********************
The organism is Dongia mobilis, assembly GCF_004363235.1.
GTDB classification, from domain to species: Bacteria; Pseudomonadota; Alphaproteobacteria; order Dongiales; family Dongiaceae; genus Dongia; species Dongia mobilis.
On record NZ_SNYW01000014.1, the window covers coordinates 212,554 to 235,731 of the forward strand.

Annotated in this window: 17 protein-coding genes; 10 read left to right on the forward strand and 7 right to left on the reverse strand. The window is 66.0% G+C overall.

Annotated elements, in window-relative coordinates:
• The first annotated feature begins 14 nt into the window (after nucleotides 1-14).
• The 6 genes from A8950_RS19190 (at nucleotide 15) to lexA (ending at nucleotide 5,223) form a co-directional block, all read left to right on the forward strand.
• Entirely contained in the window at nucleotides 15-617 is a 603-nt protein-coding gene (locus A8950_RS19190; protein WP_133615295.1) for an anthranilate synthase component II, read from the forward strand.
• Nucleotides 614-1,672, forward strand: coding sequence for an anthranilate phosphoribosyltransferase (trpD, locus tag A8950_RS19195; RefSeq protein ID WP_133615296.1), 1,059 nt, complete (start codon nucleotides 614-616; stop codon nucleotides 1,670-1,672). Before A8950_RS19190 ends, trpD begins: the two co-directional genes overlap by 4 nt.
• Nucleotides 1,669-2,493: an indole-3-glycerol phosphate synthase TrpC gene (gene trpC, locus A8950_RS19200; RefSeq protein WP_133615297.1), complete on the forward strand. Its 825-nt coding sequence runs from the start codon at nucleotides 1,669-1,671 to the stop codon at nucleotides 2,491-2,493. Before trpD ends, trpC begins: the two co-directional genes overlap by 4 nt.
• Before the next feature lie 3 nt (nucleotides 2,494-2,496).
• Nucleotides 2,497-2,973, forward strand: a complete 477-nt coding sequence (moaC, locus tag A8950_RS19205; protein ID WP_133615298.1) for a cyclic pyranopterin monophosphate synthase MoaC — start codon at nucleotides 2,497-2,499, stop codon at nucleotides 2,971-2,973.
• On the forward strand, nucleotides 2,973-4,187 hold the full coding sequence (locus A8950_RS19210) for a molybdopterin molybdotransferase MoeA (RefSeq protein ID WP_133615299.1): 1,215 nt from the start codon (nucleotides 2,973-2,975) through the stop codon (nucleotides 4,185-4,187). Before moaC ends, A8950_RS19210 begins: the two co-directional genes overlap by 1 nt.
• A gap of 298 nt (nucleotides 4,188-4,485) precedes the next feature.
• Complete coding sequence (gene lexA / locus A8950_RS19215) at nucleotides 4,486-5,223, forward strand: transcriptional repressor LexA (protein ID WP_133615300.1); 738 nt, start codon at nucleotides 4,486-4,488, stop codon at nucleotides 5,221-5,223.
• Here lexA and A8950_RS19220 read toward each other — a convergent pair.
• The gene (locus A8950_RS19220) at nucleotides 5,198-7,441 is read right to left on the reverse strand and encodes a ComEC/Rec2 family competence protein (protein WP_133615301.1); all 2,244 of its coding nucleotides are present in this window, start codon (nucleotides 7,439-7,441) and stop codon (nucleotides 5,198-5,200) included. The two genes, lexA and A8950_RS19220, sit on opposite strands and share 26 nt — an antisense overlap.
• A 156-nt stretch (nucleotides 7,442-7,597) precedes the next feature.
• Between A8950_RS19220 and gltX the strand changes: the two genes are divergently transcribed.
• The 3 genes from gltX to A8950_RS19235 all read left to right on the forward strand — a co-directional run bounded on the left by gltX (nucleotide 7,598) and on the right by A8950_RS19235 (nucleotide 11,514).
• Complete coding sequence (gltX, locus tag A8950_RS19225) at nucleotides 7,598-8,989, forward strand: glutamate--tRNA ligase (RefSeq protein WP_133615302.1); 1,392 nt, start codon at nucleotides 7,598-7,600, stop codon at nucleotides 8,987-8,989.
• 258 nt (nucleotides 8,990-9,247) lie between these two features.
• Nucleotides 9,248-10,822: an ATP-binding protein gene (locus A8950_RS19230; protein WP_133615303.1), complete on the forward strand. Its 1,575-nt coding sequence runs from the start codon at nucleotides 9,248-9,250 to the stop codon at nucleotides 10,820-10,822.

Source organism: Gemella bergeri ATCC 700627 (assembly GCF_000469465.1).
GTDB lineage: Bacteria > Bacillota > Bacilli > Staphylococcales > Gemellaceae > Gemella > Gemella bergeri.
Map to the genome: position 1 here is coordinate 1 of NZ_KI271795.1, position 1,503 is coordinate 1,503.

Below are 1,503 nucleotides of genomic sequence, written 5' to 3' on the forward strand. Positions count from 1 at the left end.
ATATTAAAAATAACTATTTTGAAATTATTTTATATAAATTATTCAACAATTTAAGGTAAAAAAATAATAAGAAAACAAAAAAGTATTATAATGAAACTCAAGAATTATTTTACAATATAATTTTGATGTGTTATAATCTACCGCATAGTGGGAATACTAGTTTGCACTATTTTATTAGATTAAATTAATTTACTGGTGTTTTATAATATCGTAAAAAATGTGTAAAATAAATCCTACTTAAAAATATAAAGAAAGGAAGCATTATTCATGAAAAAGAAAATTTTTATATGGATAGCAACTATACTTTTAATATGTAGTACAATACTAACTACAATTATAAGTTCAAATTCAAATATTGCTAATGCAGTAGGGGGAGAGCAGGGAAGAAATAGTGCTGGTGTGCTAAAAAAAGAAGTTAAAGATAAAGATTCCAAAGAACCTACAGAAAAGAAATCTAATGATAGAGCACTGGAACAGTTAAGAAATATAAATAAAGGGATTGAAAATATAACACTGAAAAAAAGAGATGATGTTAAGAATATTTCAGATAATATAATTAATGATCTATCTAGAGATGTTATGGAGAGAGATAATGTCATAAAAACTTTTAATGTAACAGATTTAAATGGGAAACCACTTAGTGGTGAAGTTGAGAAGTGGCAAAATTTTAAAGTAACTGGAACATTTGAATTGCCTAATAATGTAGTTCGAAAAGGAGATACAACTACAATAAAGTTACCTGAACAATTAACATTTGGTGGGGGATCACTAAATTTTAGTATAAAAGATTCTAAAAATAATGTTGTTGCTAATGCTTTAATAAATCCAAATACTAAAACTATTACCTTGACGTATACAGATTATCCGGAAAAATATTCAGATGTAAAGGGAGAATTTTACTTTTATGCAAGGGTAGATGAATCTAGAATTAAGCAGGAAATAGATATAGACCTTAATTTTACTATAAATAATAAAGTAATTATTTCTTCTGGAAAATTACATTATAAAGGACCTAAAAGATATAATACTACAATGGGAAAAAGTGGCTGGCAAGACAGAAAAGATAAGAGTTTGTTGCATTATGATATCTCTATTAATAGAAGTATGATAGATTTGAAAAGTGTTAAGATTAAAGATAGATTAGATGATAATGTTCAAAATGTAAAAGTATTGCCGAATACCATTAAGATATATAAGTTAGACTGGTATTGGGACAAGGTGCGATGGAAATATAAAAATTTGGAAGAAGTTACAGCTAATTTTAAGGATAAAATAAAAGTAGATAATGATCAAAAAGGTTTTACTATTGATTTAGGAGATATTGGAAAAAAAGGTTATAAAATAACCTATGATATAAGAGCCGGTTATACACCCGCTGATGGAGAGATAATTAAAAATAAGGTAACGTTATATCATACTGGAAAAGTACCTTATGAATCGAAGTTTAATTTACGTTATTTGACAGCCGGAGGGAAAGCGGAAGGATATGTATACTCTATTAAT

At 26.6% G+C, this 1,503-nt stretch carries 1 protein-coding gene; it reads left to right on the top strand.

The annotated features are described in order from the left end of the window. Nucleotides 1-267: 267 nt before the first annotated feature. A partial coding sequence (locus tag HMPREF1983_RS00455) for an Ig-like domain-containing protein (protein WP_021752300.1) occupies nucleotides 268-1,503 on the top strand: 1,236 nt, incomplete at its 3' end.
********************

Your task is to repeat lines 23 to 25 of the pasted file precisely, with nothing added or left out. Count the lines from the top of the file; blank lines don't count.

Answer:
• Nucleotides 9,248-10,822: an ATP-binding protein gene (locus A8950_RS19230; protein WP_133615303.1), complete on the forward strand. Its 1,575-nt coding sequence runs from the start codon at nucleotides 9,248-9,250 to the stop codon at nucleotides 10,820-10,822.

Source organism: Gemella bergeri ATCC 700627 (assembly GCF_000469465.1).
GTDB lineage: Bacteria > Bacillota > Bacilli > Staphylococcales > Gemellaceae > Gemella > Gemella bergeri.